Every new mom has trepidation about the labor and delivery process. However, with competent medical professionals given the proper tools and staff to oversee the process, women in America should have every reason to feel confident in a positive outcome.
Sometimes, unfortunately, there are exceptions.
Manhattan medical malpractice lawyers recognize that the standard of proof in these cases is especially high, which is why it is imperative that those considering a lawsuit choose their law firm carefully.
One must first meet the strict statute of limitations for timely filing. Beyond that, it isn’t enough to prove that the actions of the doctor caused injury to you or your infant. In order to prove negligence in these cases, your attorney must provide ample evidence to the court – in the form of a medical expert qualified in the same field as the defendant – that the defendant’s conduct fell beneath the professional standard expected.
In the recent case of Maria Pilar Bustos v Lenox Hill Hospital, the New York Court of Appeals determined the plaintiff had not met this burden, upholding an earlier ruling by the lower appellate division.
While many birth injury claims pertain to the infant, this claim focused on injury sustained by the mother. According to her complaint, which was filed against the hospital and two physicians in 2005, she reportedly suffered a condition called symphysis pubis diastasis, which is a separation or dislocation of normally-joined pubic bones, absent a fracture.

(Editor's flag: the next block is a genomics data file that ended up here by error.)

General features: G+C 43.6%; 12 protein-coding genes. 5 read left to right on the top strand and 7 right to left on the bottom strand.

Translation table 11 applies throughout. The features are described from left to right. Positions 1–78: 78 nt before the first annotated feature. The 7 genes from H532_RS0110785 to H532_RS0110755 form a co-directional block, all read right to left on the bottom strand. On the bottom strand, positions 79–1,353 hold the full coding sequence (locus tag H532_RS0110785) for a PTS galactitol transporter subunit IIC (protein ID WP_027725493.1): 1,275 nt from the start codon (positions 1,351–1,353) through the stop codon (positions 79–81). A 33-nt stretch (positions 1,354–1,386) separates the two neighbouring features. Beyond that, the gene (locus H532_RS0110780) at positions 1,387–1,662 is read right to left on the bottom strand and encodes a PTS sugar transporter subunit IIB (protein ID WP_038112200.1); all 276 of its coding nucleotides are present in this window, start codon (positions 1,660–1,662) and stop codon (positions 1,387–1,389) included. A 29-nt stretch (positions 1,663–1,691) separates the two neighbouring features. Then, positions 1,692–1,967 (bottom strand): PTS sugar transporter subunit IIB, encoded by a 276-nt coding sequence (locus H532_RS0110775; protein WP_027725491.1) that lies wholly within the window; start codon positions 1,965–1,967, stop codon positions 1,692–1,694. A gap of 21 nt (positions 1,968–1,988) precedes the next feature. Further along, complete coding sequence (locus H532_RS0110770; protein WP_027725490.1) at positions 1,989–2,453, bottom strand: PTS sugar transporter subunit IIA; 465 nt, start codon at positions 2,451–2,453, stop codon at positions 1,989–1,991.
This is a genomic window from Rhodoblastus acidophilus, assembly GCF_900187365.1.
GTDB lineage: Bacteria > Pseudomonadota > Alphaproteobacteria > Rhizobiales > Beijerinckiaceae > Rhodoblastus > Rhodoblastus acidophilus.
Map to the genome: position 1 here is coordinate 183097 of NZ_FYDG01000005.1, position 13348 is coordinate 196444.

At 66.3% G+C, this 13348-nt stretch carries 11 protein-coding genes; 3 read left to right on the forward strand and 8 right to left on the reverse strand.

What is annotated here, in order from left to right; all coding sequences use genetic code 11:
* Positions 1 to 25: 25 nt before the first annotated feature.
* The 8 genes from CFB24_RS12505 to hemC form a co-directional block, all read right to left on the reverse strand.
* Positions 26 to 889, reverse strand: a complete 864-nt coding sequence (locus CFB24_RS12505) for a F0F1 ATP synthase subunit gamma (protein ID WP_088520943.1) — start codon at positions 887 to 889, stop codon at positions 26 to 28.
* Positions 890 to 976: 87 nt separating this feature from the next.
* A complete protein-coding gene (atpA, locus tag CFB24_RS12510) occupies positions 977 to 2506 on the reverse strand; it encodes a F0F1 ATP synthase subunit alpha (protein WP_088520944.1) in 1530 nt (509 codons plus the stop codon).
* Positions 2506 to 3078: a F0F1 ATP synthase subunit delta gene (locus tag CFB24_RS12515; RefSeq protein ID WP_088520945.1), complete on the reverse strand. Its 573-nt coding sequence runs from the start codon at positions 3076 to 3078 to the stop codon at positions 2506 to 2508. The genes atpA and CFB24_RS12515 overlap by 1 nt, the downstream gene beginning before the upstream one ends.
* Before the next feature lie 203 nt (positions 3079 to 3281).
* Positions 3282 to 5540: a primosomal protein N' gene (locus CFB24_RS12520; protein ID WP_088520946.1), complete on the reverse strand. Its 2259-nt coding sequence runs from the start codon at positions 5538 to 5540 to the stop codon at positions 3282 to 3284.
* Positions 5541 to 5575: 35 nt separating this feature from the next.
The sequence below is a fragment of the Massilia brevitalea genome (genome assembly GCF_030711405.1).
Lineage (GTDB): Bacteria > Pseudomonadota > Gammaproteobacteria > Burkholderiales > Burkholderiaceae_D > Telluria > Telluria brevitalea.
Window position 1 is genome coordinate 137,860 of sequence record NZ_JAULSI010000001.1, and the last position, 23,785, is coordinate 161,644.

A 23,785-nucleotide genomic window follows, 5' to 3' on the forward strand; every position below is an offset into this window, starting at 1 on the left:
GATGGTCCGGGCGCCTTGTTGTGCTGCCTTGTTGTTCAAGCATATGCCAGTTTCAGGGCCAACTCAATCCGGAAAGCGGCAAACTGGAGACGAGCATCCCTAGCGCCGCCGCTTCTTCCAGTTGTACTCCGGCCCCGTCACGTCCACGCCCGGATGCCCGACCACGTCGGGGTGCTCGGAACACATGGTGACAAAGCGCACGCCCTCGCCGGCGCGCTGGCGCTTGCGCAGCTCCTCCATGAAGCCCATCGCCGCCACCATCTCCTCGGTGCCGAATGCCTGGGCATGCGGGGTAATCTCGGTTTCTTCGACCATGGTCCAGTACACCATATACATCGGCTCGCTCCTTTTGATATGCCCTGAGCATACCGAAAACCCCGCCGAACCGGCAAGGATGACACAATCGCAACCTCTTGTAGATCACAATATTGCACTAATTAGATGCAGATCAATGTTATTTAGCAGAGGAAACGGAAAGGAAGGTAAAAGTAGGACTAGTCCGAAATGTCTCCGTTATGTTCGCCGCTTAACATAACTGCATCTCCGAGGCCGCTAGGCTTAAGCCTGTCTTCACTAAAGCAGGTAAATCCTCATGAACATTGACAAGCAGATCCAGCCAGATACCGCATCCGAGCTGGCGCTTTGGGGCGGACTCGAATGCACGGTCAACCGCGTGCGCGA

There are some cases in which this painful condition can occur as a result of normal pregnancy or shortly after giving birth. Treatment typically requires extensive physical therapy and pain medication.
However in this situation, the plaintiff alleged the condition was the result of excessive force used by the OBGYN in the delivery room. It was her second child, and she claimed the doctors directed her to perform overly-strenuous birthing maneuvers while she was under the effect of an excessive dose of anesthesia.
The trial court initially ruled that the plaintiff’s affidavit of fact was sufficient to raise triable issues of fact as to whether the defendants’ care and treatment before, during and after delivery departed from the acceptable standards of obstetric care.
The defense claimed her injuries could not have been caused by the doctor’s actions. A jury disagreed, and awarded her $5.5 million.
However, the case was later reversed upon appeal, and more recently, that decision was upheld by the New York Court of Appeals.
The lower appellate court reasoned that the only expert to testify on behalf of the plaintiff, indicating a deviation from the acceptable standard of care, “did not explain or in any other way support his opinion.” He simply stated that the actions were excessive and, in his opinion, caused the injuries. Therefore, the court reasoned, the expert’s testimony was speculative and without probative force.
Further, this same expert conceded that the dosage of anesthesia given to the patient was “standard and appropriate.”
The Law Offices of Nicholas Rose, PLLC offers free consultations. Call 1-877-313-7673.
Maria Pilar Bustos v Lenox Hill Hospital, May 1, 2014, New York Court of Appeals
More Blog Entries:
Timely, Proper Filing of Medical Malpractice Claim is Critical, Jan. 8, 2014, Manhattan Medical Malpractice Lawyer Blog